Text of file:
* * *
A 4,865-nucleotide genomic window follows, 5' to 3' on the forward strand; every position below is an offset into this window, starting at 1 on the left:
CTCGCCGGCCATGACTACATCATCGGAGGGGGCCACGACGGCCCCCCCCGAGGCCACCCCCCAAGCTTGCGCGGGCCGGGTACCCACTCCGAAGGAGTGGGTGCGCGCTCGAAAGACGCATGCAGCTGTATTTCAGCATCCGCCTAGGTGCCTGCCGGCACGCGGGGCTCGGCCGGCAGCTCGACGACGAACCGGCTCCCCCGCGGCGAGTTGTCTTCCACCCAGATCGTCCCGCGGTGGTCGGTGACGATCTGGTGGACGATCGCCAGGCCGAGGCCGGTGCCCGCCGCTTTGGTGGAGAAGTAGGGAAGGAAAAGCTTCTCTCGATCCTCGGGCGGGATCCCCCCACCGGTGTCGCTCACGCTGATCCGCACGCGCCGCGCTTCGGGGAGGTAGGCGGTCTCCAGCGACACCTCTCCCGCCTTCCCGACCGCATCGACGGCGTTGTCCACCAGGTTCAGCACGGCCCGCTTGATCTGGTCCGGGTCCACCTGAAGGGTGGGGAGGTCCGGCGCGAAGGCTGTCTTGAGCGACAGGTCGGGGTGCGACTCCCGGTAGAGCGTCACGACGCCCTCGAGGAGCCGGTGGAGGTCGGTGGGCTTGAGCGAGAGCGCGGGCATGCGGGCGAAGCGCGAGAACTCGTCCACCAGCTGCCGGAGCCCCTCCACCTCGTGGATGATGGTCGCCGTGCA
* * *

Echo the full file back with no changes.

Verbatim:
A 4,865-nucleotide genomic window follows, 5' to 3' on the forward strand; every position below is an offset into this window, starting at 1 on the left:
CTCGCCGGCCATGACTACATCATCGGAGGGGGCCACGACGGCCCCCCCCGAGGCCACCCCCCAAGCTTGCGCGGGCCGGGTACCCACTCCGAAGGAGTGGGTGCGCGCTCGAAAGACGCATGCAGCTGTATTTCAGCATCCGCCTAGGTGCCTGCCGGCACGCGGGGCTCGGCCGGCAGCTCGACGACGAACCGGCTCCCCCGCGGCGAGTTGTCTTCCACCCAGATCGTCCCGCGGTGGTCGGTGACGATCTGGTGGACGATCGCCAGGCCGAGGCCGGTGCCCGCCGCTTTGGTGGAGAAGTAGGGAAGGAAAAGCTTCTCTCGATCCTCGGGCGGGATCCCCCCACCGGTGTCGCTCACGCTGATCCGCACGCGCCGCGCTTCGGGGAGGTAGGCGGTCTCCAGCGACACCTCTCCCGCCTTCCCGACCGCATCGACGGCGTTGTCCACCAGGTTCAGCACGGCCCGCTTGATCTGGTCCGGGTCCACCTGAAGGGTGGGGAGGTCCGGCGCGAAGGCTGTCTTGAGCGACAGGTCGGGGTGCGACTCCCGGTAGAGCGTCACGACGCCCTCGAGGAGCCGGTGGAGGTCGGTGGGCTTGAGCGAGAGCGCGGGCATGCGGGCGAAGCGCGAGAACTCGTCCACCAGCTGCCGGAGCCCCTCCACCTCGTGGATGATGGTCGCCGTGCA